An American teenager was sentenced to 11 years in prison today for providing material support to terrorism. But Ali Shukri Amin, just 17 years old, never committed violence in the name of radical Islamic terrorism. His crime was running a Twitter account that celebrated the terrorist group and taught others how to send money through Bitcoin.
Amin ran a Twitter account called @Amreekiwitness with roughly 4,000 followers before it was shut down. The account regularly posted positive tweets about ISIS and included tutorials on how to send money to them by using Bitcoin. The Virginia teenager also helped instruct one teenage ISIS recruit on how to get to Syria to fight for the terrorist organization.
“ISIL continues to use social media to send their violent and hateful message around the world in an attempt to radicalize, recruit and incite youth and others to support their cause,” John Carlin, Assistant Attorney General for National Security said in a statement. “More and more, their propaganda is seeping into our communities and reaching those who are most vulnerable.”
This case is obviously just the beginning in our battle against ISIS in an age of easy communication. And it raises concerns surrounding the prosecution of people who use social media for unpopular and illegal causes. Are terrorist-minded retweets kind of endorsements that rise to the level of criminal prosecution, as Maddie Stone put it earlier this month? Should Americans be prosecuted for advocating violence and teaching people how to fund that violence even if they themselves have never picked up a gun?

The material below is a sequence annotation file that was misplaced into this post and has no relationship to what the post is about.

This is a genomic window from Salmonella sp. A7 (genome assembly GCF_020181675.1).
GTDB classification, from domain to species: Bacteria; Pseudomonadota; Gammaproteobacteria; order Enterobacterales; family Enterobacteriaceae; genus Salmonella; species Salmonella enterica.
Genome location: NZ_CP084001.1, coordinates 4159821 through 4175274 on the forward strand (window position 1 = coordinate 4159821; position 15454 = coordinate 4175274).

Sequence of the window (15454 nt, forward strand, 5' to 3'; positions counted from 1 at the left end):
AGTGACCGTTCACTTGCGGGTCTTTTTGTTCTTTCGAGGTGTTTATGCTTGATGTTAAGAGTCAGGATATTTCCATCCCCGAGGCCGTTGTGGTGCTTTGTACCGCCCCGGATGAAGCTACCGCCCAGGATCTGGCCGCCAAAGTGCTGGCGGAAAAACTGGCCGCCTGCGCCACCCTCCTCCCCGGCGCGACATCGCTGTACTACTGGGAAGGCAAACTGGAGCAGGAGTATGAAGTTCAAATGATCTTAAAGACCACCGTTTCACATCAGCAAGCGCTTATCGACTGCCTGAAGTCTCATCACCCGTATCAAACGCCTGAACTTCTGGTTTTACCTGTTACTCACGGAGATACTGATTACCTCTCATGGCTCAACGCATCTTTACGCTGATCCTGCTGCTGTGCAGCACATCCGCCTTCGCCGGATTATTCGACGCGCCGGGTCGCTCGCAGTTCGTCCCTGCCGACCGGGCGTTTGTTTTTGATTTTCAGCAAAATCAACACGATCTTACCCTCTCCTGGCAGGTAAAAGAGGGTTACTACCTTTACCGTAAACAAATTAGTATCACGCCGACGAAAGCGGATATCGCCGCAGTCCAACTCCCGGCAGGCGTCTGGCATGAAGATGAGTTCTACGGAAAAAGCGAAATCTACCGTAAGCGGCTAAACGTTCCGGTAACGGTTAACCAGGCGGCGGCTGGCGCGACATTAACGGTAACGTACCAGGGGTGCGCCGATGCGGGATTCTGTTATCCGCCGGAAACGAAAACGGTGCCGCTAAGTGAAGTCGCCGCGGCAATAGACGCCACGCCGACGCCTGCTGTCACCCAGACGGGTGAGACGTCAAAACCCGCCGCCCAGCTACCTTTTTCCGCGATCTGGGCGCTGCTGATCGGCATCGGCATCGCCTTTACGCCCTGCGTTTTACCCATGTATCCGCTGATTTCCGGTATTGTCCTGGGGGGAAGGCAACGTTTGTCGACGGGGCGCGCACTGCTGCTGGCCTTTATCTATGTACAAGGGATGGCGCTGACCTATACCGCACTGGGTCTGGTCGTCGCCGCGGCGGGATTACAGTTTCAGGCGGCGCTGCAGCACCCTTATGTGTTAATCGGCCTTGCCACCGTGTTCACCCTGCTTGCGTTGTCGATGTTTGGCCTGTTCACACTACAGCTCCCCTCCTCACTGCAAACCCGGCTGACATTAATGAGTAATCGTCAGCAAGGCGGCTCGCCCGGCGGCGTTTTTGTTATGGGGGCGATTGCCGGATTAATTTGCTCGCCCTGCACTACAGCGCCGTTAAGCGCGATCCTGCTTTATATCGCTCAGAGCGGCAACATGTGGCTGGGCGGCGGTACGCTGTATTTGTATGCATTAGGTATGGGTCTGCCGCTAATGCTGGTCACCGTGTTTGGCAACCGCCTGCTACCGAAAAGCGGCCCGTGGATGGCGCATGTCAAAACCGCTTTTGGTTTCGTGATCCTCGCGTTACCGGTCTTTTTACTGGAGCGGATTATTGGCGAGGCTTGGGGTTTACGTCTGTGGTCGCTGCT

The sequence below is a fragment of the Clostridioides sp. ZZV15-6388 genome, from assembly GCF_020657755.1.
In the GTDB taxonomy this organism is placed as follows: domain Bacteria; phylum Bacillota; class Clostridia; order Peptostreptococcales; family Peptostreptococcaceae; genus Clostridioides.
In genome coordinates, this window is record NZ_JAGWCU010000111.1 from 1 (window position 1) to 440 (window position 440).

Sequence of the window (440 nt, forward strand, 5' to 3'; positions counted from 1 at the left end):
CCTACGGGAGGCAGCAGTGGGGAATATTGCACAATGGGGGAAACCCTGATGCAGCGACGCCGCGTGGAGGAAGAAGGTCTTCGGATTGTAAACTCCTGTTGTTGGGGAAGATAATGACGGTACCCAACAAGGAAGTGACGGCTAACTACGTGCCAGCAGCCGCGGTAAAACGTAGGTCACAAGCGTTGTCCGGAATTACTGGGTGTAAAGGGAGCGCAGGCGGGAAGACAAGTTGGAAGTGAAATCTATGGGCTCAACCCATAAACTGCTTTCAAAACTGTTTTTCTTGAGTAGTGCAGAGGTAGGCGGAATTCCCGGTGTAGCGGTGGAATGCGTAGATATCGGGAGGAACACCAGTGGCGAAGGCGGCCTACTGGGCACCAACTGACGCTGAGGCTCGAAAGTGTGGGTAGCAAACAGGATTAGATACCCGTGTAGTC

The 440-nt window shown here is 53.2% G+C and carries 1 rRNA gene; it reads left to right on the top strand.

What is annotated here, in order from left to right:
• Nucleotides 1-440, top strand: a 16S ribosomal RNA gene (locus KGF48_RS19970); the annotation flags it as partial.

“Amin’s case serves as a reminder of how persistent and pervasive online radicalization has become,” Andrew G. McCabe, Assistant Director in Charge of the FBI’s Washington Field Office said in a statement. “The FBI, through our Joint Terrorism Task Forces, remains dedicated to protecting the United States against the ongoing violent threat posed by ISIL and their supporters.”
No rational human being is doubting that ISIS is a cancer on the world. But when American teenagers are tweeting dumb pro-ISIS propaganda from their bedrooms, we have to ask ourselves whether that’s worth not just jail time, but a decade of it.
Courtroom sketch of Amin via CBS